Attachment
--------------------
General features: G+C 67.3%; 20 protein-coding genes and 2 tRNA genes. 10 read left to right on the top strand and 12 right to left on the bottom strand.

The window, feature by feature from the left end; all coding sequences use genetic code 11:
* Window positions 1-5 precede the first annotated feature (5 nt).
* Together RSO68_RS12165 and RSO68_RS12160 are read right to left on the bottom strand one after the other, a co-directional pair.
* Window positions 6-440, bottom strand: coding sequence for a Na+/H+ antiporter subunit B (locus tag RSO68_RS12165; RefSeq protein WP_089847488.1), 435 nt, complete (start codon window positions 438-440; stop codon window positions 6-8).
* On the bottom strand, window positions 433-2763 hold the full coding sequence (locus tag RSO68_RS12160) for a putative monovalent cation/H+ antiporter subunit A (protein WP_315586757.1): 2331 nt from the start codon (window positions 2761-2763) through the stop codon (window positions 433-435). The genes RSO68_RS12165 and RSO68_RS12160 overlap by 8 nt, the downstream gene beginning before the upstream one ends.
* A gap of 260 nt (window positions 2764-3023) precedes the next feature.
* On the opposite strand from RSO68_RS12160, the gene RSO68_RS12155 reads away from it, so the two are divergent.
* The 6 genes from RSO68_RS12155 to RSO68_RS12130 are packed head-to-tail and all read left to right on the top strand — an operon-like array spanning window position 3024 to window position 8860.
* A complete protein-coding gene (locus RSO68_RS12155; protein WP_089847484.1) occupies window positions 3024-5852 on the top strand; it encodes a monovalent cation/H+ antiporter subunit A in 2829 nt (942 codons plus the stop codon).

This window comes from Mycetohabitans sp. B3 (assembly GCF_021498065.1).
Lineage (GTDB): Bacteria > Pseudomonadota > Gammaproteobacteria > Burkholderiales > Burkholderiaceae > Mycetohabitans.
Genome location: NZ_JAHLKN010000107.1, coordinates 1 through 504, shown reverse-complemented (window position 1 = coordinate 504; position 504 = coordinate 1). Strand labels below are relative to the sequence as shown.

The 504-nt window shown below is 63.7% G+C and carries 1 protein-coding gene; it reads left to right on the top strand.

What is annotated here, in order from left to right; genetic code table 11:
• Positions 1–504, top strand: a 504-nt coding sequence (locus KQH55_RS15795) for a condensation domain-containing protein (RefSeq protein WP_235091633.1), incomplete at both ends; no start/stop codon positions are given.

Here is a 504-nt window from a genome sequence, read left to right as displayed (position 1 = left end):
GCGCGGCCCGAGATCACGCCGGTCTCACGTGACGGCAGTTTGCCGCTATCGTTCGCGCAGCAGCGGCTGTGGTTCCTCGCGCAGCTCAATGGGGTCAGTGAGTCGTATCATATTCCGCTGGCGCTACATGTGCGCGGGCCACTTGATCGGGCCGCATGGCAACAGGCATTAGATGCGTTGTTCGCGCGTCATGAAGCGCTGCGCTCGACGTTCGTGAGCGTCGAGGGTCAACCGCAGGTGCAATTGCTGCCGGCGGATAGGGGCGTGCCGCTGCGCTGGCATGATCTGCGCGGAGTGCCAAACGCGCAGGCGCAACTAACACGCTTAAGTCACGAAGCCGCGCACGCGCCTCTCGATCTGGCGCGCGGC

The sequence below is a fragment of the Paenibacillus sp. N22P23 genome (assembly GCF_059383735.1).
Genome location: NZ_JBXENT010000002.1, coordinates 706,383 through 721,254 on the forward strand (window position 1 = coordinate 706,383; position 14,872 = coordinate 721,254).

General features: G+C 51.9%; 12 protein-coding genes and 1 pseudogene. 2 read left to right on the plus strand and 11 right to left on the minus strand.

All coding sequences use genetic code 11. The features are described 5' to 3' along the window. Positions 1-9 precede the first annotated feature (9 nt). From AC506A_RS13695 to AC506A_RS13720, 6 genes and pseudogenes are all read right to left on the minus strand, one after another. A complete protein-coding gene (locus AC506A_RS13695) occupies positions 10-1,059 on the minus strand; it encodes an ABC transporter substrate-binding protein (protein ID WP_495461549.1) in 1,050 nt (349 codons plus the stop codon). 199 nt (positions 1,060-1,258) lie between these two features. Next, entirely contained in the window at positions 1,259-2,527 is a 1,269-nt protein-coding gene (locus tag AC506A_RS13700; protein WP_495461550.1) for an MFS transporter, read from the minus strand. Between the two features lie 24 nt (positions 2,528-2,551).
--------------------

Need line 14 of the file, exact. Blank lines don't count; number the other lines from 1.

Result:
The 504-nt window shown below is 63.7% G+C and carries 1 protein-coding gene; it reads left to right on the top strand.